Lemma 2.3 and §3.5 Recall the notion of a crystalline representation and the crystalline comparison theorem of Faltings. Recall the commutative diagram (3.9), and what it implies for the fully faithful embedding (3.12). In the second half of the talk, discuss in detail the proof of Proposition 3.4. The style of argument is repeated several times in the article and hence is crucial. You can assume the statement of Lemma 2.3 or outline a proof depending on the constraint on time.

Week of March 1-5.
Speaker: Marti.
Reference: Siegel's theorem via the Lawrence-Venkatesh method.
The S-unit equation-I.
§4.1-4.2 Discuss in detail how to obtain the desired finiteness from Lemma 4.2. After this, introduce the modified Legendre family which will be the target of the afore- mentioned Proposition 3.4. On an unrelated note, state and prove Lemma 2.1 as a warm-up for the kind of linear algebra involved in this set-up. This will be used in the next talk.

Week of March 8-12.
Speaker: Jackson.
The S-unit equation-II.
Secs. 4.3 – 4.4 Assuming the statement of Lemmas 4.3 (big monodromy) and 4.4 (generic simplicity), prove Lemma 4.2.
References: TBD.

Week of March 15-19.
Speaker: Wanlin Li.
Proof of Faltings’s Theorem.
Cover the whole of [LV, §5]. In particular, state Proposition 5.3 without proof and give an outlook on the key properties of the Kodaira-Parshin family (which will be introduced in a later talk). Explain how Theorem 5.4 (Falting’s theorem) is obtained by applying Proposition 5.3 to the Kodaira-Parshin family.
References: TBD.

Week of March 22-26.
Speaker: Daniel Barrera.
Topic: Rational points on the base of an abelian-by-finite family, I.
The goal of the next two talks is to prove [LV, Proposition 5.3]. This takes up the whole of [LV18, §6]. State and motivate the definition of an abelian-by-finite family (see Definition 5.1). Discuss what it means for such a family to have full monodromy. Begin by discussing the restrictions on the p-adic period mapping at a base point of an abelian-by-finite family. In the next part of the talk discuss the Equations (6.1)-(6.7) explicitly, and show that Proposition 5.3 can be deduced from Lemmas 2.3, 6.1 and 6.2.

Week of March 29- April 2.
Speaker: TBD.
Rational points on the base of an abelian-by-finite family, II.
Begin by recalling the statements of Lemmas 2.1 and 3.2. Also recall the fully faithful embedding (3.12) and the Crystalline comparision theorem, and apply it to the situation in hand. Complete the proof of Lemma 6.2. Next shift the attention to proving Lemma 6.1 (generic simplicity). Begin by stating Lemma 2.10 and if possible indicate a proof. Use this to prove the Sublemma. Recall the equation (6.7) to conclude the proof of Lemma 6.1 modulo the general position Lemmas 6.3 and 6.4, which can be stated without proof.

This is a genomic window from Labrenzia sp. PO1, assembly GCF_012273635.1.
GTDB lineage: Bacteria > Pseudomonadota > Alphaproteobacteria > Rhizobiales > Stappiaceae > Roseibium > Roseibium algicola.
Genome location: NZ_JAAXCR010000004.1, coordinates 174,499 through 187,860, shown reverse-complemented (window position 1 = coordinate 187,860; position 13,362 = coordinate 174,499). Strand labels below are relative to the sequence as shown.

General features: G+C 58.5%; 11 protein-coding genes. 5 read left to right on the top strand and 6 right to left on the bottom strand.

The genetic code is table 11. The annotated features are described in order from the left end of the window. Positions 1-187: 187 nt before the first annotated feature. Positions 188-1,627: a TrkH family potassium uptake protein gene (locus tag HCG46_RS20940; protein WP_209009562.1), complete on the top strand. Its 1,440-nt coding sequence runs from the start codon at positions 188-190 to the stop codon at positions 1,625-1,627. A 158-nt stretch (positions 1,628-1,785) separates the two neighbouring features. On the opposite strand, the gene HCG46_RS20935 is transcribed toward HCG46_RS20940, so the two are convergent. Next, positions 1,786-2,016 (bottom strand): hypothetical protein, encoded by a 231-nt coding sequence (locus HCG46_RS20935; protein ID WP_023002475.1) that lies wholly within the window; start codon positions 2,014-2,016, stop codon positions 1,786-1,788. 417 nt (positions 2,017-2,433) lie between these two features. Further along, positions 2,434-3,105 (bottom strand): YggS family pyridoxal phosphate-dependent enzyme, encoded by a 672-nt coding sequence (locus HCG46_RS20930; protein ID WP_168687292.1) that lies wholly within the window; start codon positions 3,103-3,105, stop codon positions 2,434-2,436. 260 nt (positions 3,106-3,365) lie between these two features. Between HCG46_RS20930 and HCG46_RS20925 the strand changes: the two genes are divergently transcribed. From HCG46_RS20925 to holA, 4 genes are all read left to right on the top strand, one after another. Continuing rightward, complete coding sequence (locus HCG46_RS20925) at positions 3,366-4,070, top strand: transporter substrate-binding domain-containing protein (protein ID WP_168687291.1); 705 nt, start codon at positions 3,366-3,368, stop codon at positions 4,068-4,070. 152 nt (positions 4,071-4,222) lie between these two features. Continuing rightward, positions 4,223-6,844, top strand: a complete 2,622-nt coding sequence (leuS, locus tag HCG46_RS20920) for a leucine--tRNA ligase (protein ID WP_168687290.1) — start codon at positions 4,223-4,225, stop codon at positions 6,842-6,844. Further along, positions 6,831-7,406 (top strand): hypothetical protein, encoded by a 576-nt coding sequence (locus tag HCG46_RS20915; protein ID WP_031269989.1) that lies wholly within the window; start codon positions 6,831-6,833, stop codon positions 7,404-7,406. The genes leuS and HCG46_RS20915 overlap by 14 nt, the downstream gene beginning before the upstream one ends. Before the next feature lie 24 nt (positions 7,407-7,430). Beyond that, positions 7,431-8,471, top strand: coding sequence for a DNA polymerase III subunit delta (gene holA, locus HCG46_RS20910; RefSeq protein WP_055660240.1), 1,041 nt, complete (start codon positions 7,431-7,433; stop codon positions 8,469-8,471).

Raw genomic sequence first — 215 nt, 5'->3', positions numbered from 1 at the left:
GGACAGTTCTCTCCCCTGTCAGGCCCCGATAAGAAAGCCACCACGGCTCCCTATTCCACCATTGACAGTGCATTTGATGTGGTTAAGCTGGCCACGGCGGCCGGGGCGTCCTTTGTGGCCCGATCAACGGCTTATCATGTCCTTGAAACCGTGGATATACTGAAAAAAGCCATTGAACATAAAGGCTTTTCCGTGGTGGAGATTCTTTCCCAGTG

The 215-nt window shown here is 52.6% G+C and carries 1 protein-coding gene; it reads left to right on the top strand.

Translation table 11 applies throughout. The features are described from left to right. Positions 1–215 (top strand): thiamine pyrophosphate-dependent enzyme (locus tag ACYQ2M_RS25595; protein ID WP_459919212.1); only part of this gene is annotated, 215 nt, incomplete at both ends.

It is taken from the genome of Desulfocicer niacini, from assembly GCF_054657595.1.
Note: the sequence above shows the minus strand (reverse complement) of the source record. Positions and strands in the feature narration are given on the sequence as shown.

References: TBD.

Week of April 5-9.
Speaker: Marc-Hubert.
Kodaira-Parshin Family.
In this talk our aim will be to construct the Kodaira-Parshin family which is an analogue of the modified Legendre family from a previous talk. State the definition of a Prym variety and its variant the reduced Prym variety (see Section 7.2). Note the dimension of the reduced Prym variety. Show that the reduced Prym variety can also be described using (7.2), and thus has a natural relative variant. Construct the Kodaira-Parshin family assuming Proposition 7.1. Conclude by stating the key properties (i)-(iii) satisfied by the Kodaira-Parshin covers as stated in Section 5.
References: TBD.

Week of April 12-16.
Speaker: Peter Xu.
The monodromy of Kodaira-Parshin families, I.
This talk and the next are purely topological. The goal is to show the last missing ingredient in the proof of Faltings’ theorem: the Kodaira-Parshin family satisfies property (i) in the list after Proposition 5.3, i.e. it has full monodromy. Cover the first half of [LV, §8], i.e. §8.1-§8.4. Aside from 8.2.3, the main result should be Proposition 8.5. Recall background on mapping class groups and Dehn twists along the way.
References: TBD.

Week of April 19-23.
Speaker: TBD.
The monodromy of Kodaira-Parshin families, II.
Cover the second half of [LV, §8], i.e. §8.5-§8.6. Prove as much as you can.
References: TBD.